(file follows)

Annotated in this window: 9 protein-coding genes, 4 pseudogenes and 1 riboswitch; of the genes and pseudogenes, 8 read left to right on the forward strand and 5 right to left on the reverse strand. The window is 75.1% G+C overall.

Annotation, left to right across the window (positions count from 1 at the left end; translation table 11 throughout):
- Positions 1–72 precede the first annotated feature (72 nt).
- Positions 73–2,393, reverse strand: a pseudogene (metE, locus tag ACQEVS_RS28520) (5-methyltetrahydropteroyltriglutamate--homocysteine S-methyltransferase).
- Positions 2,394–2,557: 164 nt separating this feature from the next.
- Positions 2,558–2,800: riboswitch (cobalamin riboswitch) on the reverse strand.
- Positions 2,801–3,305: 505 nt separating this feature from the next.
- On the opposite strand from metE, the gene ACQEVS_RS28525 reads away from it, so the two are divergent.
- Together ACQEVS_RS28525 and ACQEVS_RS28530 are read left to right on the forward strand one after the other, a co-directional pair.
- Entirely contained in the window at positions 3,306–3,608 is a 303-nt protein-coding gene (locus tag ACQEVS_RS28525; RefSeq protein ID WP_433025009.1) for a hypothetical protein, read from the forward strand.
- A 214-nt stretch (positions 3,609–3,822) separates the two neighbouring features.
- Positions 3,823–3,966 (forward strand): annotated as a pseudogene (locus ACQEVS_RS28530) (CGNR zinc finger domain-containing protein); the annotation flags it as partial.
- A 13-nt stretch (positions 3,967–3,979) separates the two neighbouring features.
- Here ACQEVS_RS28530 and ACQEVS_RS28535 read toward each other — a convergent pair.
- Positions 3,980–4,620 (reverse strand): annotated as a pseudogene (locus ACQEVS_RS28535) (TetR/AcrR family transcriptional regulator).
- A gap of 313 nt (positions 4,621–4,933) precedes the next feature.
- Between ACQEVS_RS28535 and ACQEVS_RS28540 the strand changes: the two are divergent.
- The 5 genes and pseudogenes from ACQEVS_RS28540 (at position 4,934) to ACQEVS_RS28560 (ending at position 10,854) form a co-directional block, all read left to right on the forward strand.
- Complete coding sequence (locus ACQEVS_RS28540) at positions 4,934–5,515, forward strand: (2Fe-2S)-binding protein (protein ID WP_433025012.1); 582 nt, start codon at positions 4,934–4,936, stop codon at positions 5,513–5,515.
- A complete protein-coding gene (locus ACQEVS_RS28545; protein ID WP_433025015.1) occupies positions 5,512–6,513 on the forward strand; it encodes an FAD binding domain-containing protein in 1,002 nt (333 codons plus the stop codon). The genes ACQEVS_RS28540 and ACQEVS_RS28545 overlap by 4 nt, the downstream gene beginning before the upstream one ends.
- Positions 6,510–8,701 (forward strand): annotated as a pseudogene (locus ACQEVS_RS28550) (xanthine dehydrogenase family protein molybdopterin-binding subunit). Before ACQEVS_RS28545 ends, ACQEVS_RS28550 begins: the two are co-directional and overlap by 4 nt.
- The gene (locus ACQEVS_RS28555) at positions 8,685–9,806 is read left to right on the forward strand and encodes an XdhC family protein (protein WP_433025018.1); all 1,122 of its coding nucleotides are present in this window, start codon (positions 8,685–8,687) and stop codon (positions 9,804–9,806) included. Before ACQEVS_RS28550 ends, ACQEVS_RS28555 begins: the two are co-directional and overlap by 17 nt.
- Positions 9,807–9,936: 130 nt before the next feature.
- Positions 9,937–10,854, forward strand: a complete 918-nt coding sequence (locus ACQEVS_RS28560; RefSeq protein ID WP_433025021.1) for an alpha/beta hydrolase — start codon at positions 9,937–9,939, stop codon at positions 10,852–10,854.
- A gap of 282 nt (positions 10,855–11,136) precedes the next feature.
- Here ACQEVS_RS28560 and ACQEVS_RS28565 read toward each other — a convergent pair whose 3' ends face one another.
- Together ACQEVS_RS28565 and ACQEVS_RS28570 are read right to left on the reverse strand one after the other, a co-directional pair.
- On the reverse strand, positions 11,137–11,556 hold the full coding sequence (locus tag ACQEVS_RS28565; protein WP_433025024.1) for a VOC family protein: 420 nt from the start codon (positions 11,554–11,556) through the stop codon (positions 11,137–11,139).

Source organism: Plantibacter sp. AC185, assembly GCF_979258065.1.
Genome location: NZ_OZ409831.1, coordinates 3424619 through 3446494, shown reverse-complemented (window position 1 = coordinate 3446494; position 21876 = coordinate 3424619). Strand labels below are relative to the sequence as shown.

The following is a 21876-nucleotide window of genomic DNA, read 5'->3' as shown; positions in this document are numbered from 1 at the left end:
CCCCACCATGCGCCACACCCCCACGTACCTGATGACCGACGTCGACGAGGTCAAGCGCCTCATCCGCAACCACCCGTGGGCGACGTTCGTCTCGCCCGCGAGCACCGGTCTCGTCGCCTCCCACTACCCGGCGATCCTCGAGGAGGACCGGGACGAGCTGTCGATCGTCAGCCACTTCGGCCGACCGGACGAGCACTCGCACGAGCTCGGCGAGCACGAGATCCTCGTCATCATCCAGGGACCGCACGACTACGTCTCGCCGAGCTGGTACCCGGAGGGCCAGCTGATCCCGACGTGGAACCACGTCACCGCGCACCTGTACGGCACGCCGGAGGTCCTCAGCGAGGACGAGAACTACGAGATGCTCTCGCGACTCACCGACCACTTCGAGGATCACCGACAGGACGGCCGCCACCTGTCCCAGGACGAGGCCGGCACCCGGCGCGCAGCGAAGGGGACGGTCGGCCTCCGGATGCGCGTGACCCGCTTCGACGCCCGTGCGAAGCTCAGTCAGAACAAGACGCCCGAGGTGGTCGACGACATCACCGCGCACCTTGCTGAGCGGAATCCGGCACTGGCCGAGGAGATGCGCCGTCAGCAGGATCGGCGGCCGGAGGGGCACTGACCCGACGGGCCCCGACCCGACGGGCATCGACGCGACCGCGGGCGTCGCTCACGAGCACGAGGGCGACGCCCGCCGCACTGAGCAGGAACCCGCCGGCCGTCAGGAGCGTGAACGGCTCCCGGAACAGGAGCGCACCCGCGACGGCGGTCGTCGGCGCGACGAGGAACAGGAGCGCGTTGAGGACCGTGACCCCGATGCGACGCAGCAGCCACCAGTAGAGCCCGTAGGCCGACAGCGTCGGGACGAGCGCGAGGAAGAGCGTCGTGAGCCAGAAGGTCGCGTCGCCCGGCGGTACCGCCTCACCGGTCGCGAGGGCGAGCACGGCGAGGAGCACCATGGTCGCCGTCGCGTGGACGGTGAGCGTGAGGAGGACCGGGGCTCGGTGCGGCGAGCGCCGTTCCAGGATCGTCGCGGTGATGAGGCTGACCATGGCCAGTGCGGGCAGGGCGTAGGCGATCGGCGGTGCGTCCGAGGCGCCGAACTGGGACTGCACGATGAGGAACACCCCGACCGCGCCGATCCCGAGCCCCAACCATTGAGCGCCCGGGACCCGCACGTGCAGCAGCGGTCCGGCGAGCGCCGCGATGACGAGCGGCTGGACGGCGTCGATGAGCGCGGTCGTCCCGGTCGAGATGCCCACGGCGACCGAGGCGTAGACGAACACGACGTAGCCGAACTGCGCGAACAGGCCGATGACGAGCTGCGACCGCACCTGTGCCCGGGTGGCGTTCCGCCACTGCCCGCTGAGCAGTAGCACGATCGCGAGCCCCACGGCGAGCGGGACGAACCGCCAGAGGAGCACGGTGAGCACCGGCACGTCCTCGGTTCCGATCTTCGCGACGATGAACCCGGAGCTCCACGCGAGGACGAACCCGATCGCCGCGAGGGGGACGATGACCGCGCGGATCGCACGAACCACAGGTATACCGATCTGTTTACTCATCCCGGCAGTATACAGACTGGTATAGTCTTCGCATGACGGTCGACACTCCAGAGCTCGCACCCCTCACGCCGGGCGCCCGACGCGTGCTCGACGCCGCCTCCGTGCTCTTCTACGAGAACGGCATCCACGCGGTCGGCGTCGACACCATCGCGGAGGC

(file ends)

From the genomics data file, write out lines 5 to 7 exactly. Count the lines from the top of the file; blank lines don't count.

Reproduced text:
- Positions 2,394–2,557: 164 nt separating this feature from the next.
- Positions 2,558–2,800: riboswitch (cobalamin riboswitch) on the reverse strand.
- Positions 2,801–3,305: 505 nt separating this feature from the next.